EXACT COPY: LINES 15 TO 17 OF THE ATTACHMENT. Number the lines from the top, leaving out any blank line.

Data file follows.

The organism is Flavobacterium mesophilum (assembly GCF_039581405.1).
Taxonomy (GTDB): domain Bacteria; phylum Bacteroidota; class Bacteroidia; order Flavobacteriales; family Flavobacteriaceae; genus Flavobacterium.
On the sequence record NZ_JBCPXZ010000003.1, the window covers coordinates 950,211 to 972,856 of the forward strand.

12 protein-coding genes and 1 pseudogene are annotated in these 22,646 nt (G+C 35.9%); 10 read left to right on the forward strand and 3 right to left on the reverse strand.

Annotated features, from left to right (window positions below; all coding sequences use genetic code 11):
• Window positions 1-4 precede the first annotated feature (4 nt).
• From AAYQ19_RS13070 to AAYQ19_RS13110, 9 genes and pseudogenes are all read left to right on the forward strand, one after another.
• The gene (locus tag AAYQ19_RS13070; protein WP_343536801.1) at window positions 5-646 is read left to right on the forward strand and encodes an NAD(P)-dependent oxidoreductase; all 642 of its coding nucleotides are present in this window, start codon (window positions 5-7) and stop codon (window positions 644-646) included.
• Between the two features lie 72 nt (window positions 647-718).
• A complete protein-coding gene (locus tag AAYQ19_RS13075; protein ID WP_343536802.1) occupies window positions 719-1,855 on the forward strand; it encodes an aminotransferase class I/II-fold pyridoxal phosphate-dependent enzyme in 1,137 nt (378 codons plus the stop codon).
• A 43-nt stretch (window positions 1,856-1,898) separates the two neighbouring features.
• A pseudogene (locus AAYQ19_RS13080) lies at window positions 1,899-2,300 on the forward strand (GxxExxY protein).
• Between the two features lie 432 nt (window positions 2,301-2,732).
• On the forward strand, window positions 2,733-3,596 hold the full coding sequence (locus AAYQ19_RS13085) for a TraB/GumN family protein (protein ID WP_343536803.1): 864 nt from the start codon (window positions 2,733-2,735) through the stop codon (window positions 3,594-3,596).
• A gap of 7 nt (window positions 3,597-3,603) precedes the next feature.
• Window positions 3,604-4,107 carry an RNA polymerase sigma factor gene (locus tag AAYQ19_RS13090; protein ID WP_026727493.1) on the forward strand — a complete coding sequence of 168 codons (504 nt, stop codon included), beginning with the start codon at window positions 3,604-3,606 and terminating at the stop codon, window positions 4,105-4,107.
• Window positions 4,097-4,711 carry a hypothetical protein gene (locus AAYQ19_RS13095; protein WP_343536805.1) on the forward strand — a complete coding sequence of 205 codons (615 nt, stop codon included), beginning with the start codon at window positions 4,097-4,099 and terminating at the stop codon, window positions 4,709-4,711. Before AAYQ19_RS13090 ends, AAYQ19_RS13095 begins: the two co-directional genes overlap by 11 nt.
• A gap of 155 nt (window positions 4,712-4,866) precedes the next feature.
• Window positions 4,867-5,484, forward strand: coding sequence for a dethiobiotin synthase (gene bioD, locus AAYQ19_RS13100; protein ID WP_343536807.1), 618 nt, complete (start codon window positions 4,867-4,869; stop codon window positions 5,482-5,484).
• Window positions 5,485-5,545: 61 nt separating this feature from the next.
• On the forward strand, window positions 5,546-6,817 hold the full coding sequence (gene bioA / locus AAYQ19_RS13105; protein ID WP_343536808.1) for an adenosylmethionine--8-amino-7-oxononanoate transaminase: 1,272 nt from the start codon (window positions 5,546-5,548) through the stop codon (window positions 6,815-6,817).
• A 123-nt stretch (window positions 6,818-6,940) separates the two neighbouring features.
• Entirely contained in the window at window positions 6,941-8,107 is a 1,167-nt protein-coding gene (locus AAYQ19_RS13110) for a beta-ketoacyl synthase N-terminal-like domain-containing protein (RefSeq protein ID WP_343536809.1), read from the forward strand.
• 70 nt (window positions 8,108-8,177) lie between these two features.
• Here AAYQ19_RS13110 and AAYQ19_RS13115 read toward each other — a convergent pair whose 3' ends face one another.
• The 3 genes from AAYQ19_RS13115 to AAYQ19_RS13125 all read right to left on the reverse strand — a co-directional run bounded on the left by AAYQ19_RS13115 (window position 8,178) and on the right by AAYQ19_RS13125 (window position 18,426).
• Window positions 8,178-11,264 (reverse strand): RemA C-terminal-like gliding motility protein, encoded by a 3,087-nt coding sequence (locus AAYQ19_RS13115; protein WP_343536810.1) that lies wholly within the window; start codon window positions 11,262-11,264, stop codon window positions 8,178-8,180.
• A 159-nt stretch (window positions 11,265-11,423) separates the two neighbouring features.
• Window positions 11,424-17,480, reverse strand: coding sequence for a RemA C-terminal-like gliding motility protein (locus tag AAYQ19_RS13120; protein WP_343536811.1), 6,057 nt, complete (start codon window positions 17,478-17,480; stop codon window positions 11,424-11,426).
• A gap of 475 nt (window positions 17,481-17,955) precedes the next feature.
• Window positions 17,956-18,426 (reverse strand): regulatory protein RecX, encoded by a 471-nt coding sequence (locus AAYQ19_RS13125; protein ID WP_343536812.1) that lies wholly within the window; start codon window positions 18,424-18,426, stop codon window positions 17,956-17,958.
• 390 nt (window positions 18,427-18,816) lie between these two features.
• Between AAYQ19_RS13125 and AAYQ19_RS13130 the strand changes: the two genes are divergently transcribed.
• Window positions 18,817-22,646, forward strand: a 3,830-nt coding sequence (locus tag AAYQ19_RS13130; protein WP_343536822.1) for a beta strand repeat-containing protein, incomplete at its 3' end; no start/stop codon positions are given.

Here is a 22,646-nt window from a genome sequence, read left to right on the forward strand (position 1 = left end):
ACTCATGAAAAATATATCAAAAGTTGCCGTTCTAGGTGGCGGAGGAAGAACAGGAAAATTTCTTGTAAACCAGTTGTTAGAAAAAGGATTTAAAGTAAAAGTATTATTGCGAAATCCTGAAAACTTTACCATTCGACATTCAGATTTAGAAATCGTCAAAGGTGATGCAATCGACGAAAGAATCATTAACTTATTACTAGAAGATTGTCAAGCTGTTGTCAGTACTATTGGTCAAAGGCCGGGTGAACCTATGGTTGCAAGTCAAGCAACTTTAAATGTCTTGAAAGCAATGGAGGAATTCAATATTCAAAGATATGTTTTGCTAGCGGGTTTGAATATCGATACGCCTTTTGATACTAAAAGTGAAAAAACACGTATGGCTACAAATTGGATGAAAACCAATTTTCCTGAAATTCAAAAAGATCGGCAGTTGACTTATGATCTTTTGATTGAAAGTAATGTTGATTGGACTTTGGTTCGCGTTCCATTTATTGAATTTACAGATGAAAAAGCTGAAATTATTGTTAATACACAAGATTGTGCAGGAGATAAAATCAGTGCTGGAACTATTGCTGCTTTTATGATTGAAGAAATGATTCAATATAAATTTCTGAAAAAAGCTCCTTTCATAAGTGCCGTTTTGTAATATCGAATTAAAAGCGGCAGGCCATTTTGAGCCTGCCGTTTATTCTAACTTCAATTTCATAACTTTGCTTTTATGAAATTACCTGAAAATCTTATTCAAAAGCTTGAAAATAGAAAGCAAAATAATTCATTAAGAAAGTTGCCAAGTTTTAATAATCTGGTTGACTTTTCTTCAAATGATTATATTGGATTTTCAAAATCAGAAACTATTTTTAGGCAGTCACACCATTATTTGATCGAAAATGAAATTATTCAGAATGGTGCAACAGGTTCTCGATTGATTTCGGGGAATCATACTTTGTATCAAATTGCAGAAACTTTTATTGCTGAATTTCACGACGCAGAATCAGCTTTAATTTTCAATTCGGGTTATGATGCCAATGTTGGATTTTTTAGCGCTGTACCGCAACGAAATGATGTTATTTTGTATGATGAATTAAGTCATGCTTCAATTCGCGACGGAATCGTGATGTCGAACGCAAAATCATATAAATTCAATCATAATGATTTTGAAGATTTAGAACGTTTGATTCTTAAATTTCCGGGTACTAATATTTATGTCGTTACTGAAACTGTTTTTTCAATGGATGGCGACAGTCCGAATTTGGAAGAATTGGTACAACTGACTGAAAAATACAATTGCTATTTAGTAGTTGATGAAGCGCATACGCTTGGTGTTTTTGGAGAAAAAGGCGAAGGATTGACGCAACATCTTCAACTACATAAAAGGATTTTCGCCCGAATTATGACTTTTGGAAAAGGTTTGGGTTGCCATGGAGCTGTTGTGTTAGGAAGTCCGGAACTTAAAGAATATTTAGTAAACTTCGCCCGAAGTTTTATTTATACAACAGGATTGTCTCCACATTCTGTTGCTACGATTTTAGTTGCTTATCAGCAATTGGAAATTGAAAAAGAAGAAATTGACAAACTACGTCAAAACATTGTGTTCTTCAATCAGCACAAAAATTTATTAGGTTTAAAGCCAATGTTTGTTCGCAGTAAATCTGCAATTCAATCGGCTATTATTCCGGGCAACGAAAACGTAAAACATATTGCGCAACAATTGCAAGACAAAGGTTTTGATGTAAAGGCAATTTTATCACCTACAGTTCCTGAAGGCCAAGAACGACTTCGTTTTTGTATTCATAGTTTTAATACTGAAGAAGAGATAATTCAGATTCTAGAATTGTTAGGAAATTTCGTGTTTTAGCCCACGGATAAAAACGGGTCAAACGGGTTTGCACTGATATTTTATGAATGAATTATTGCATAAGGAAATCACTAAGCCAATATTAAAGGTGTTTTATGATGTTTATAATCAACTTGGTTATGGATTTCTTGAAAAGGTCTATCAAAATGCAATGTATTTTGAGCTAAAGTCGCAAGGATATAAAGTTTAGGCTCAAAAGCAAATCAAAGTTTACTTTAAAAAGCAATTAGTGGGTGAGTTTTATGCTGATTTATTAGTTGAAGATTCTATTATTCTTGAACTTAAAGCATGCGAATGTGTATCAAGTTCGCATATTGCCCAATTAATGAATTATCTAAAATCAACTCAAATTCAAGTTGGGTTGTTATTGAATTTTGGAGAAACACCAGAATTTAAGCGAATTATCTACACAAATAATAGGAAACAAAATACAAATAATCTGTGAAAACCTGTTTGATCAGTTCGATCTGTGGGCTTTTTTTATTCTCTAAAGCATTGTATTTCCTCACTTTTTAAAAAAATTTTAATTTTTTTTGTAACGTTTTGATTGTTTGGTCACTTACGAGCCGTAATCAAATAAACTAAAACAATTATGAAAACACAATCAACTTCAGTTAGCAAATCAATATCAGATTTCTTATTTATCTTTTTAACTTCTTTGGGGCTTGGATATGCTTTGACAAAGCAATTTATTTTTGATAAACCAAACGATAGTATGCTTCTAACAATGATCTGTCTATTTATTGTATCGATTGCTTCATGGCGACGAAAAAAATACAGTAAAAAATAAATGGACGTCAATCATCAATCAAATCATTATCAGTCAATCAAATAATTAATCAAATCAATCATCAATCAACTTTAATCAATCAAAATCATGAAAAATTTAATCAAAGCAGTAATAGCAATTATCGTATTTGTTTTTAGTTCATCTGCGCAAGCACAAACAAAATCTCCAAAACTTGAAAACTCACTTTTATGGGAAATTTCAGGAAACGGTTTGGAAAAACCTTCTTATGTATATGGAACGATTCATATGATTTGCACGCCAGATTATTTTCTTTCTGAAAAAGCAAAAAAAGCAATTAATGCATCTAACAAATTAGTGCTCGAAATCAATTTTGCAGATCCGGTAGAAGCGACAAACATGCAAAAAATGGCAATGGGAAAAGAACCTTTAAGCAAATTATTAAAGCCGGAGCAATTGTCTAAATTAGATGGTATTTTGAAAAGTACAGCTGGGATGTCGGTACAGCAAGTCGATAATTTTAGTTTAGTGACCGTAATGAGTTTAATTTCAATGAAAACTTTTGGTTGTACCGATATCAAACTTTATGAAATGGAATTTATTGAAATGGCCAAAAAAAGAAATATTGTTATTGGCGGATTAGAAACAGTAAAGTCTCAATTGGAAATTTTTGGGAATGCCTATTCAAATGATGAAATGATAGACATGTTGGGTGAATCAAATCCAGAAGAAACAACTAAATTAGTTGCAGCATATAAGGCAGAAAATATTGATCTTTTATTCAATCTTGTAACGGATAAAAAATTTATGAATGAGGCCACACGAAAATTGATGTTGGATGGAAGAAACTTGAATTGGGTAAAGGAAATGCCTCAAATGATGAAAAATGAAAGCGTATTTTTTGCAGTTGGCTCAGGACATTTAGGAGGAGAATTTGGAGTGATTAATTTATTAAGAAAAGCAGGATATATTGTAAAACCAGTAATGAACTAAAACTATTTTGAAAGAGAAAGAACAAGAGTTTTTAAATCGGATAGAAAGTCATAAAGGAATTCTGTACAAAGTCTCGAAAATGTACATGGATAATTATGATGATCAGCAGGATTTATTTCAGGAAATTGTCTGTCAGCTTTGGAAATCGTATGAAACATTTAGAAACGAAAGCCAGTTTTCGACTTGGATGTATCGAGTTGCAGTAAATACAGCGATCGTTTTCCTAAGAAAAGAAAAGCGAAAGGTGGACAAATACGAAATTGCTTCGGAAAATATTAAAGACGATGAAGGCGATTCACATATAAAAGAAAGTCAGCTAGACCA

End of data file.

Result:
• A gap of 7 nt (window positions 3,597-3,603) precedes the next feature.
• Window positions 3,604-4,107 carry an RNA polymerase sigma factor gene (locus tag AAYQ19_RS13090; protein ID WP_026727493.1) on the forward strand — a complete coding sequence of 168 codons (504 nt, stop codon included), beginning with the start codon at window positions 3,604-3,606 and terminating at the stop codon, window positions 4,105-4,107.
• Window positions 4,097-4,711 carry a hypothetical protein gene (locus AAYQ19_RS13095; protein WP_343536805.1) on the forward strand — a complete coding sequence of 205 codons (615 nt, stop codon included), beginning with the start codon at window positions 4,097-4,099 and terminating at the stop codon, window positions 4,709-4,711. Before AAYQ19_RS13090 ends, AAYQ19_RS13095 begins: the two co-directional genes overlap by 11 nt.